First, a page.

What do you mean you don’t know?

by tkos on August 14, 2012

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A crisp clean double cuffed shirt. A double windsor knot. Polished boots. I was ready to meet with an international multi million pound charity. A charity that reaches all corners of the globe. A charity that helps thousands of people all over the world. A charity with connections. We were about to meet WaterAid.

We were to meet in the restaurant in which I ran, Abacus, near Bank tube station in the heart of the City of London financial district. I had briefed my staff as to the importance of this meeting. I had briefed the chef of our chosen table in case we were to order food. I had briefed the cleaners the day before for additional attention to detail. Today was important.

I’d never met with an organisation like this before and did not really know what to expect. If we were to raise money for a charity this big, it could open the doors to countless opportunities. In our minds, we were thinking that WaterAid could almost be a support base for us. Perhaps assist us in gaining sponsorship with an international hotel chain to give us free accommodation along the way. Shout about our ‘inspirational’ story to their press contacts to help us raise awareness and funds. Contact WaterAid ‘on the ground’ offices along our route for any ongoing support or refuge along our journey. The possibilities were endless. For an adventure this big, for tens of thousands of pounds of donation, for countless cross exposure media opportunities….. I can only dream of what WaterAid would do for this.

Butterflies swarmed my stomach. Kimmi and I sat together and stressed with excitement. The meeting was set for 12:30. Perfect for the restaurant to have a few tables of corporate and professional atmosphere, but not busy enough to be overcrowded and noisy. Everything was set, everything was perfect. All we could do, was wait.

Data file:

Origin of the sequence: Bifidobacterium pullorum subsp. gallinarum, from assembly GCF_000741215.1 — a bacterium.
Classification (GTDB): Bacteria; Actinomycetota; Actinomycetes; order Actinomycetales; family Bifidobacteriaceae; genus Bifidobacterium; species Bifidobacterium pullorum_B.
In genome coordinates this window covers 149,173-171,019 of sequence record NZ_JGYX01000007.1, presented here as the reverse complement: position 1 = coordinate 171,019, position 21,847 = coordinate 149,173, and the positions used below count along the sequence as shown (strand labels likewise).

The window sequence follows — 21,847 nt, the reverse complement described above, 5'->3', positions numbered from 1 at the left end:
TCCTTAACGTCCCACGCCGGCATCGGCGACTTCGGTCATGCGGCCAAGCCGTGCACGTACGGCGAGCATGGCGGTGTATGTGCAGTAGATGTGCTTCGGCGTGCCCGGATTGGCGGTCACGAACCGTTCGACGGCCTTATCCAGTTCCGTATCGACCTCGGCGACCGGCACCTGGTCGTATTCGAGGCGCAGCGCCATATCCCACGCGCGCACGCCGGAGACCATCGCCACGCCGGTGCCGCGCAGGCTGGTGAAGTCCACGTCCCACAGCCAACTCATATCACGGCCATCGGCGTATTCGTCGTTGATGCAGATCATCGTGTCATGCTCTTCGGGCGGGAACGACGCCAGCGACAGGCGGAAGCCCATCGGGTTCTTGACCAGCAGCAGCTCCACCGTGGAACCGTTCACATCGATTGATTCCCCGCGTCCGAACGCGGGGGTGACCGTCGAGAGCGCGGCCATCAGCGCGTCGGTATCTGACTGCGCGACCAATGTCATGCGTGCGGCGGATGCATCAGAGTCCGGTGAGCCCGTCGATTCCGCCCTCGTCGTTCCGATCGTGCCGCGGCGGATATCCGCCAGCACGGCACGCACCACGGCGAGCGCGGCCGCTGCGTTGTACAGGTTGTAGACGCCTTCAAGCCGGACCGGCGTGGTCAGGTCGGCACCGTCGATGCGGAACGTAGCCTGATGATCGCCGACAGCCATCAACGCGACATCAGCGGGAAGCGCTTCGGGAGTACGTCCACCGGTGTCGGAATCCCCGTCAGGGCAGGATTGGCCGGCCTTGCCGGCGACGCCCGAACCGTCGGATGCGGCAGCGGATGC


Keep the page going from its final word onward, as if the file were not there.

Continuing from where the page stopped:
Then, in walked a pair of ripped jeans, scruffy shoes and a baggy extra large t-shirt covering an already baggy extra large body. The pimples on his face indicated that he could not be more than his late teens and his unwashed borderline dreadlocked long hair was more suited to V Festival than the corporate lunch meetings surrounding him. My heart sank a little. I don’t know what I was really expecting. This is a new field for me. A new industry. A new world. Time to have an open mind and an open heart. Let’s see what he has to say…

A latt√® later and we have gone through the details of our trip. Our itinerary, our timings, our history and our expected costs. He loves it and is obviously overwhelmed. His first spoken observation about us struck me as a little odd and sparked a little concern. “It’s great to meet people so serious and professional about their project!” he says, browsing over our notepads and laptop. Huh? what sort of people plan something like this and don’t take it seriously? That’s when I started to think of all the other people this WaterAid worker has met previously. What sort of people come to these big international charities with what sort of ideas… Time to find out how this game is played!

Is WaterAid connected to any hotel chains through sponsorship that may be able to assist us on our trip? ‘Um, no. I don’t think so’. Are there any press contacts that WaterAid have that can they be shared with us or is there a PR department that could act on our behalf? ‘Um, no. I don’t think so’. Are there any places on our route across the globe that can offer any support whilst we are on the road? ‘Um, no. I don’t think so’.

Oh.

Is there any support in fundraising from WaterAid in regards to hosting events and raising money? ‘Um, no. I don’t think so’.

Oh. The countries in which WaterAid work that are on our route, for example, India and Thailand, can we see any history or current work of a WaterAid project? ‘Um, no. I don’t think so’.

Oh. How much of the money that you raise actually goes to people that need it, and how much goes into the running of the charity and marketing? ‘Um, I’m not exactly sure’.

Oh. So, without sounding heartless, selfish and greedy, if we raise ¬£15,000 for you through our own means, from our own PR, from our own events, from our own friends and family…. What do WaterAid do for us?

‘Well, we give you a letter stating that we give you permission to raise money for us and we can give you a t-shirt!’

But you can’t tell us where the money goes? ‘Um, no. I don’t think so’.

Oh.

Two weeks later, both Kimmi and I, as self confessed control freaks, decided to start our own charity. To have our control as to how the money is spent. To see where our raised money goes and to have complete confidence that it is well spent.

And to wear our own t-shirts.

Thank you WaterAid. You helped us create The Kindness of Strangers.

 

 

 

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